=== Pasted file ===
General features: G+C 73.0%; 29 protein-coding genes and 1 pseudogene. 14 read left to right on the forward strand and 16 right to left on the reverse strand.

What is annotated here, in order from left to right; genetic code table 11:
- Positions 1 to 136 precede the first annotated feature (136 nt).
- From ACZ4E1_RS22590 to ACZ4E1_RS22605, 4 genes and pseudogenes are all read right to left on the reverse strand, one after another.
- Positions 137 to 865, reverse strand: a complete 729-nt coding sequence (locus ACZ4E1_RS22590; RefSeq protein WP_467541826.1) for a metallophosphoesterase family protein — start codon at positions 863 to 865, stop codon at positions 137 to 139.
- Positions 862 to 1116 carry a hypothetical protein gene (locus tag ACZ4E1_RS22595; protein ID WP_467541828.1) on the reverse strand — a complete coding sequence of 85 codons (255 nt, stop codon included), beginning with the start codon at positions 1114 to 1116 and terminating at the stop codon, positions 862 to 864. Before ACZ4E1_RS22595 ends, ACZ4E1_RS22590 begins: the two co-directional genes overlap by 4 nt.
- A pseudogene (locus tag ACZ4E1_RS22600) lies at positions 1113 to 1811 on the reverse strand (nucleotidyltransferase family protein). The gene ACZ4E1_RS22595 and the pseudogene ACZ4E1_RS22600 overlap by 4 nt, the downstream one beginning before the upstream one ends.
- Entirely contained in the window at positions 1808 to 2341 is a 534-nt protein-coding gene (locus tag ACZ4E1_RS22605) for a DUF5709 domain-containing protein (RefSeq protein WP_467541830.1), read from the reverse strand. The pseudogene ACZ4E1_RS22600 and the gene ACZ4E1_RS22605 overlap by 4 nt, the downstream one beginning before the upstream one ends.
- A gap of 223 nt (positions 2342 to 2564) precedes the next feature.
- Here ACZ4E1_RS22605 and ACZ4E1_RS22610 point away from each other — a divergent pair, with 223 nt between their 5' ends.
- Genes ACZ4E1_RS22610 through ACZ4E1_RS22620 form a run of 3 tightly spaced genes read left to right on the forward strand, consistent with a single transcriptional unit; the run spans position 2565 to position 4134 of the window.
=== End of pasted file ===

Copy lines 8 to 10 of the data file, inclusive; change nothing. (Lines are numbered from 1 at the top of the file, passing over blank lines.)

- Entirely contained in the window at positions 1808 to 2341 is a 534-nt protein-coding gene (locus tag ACZ4E1_RS22605) for a DUF5709 domain-containing protein (RefSeq protein WP_467541830.1), read from the reverse strand. The pseudogene ACZ4E1_RS22600 and the gene ACZ4E1_RS22605 overlap by 4 nt, the downstream one beginning before the upstream one ends.
- A gap of 223 nt (positions 2342 to 2564) precedes the next feature.
- Here ACZ4E1_RS22605 and ACZ4E1_RS22610 point away from each other — a divergent pair, with 223 nt between their 5' ends.